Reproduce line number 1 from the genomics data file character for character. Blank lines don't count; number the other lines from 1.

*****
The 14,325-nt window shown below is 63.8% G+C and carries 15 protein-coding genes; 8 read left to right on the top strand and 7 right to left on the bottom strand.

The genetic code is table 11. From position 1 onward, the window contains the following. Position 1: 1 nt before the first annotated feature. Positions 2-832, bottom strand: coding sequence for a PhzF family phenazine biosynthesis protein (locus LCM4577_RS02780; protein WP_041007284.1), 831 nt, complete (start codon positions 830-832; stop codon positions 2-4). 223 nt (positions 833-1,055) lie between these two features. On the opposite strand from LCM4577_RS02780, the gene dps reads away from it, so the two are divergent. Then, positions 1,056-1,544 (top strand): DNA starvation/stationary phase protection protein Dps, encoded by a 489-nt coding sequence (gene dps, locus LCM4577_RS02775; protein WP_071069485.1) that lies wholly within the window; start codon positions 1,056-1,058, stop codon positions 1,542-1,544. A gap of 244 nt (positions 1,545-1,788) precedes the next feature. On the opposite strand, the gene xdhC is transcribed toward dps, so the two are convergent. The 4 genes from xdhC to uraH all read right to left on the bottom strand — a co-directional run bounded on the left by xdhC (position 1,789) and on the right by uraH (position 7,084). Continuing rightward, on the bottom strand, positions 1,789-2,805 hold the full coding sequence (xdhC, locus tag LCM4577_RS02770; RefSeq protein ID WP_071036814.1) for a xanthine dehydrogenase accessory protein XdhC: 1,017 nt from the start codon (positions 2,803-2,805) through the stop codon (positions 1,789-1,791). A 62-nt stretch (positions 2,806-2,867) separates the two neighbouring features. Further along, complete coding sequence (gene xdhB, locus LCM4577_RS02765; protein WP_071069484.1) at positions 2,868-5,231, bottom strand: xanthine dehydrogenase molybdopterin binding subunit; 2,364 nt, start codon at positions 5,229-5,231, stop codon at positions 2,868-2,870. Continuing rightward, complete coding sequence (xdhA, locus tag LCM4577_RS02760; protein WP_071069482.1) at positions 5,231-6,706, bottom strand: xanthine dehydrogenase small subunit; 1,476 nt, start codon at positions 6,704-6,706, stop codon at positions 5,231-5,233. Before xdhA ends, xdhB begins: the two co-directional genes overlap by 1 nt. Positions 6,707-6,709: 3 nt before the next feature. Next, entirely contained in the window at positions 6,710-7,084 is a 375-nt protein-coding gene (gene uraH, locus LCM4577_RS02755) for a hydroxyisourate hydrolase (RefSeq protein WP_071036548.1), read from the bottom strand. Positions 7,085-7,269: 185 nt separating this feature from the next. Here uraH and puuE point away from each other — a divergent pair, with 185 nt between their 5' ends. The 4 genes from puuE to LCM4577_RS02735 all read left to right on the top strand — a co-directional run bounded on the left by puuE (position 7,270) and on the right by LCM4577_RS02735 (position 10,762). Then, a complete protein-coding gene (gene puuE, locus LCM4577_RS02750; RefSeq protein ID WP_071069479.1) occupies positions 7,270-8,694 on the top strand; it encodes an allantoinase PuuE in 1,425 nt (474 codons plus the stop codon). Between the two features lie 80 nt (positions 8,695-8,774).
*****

The 14,325-nt window shown below is 63.8% G+C and carries 15 protein-coding genes; 8 read left to right on the top strand and 7 right to left on the bottom strand.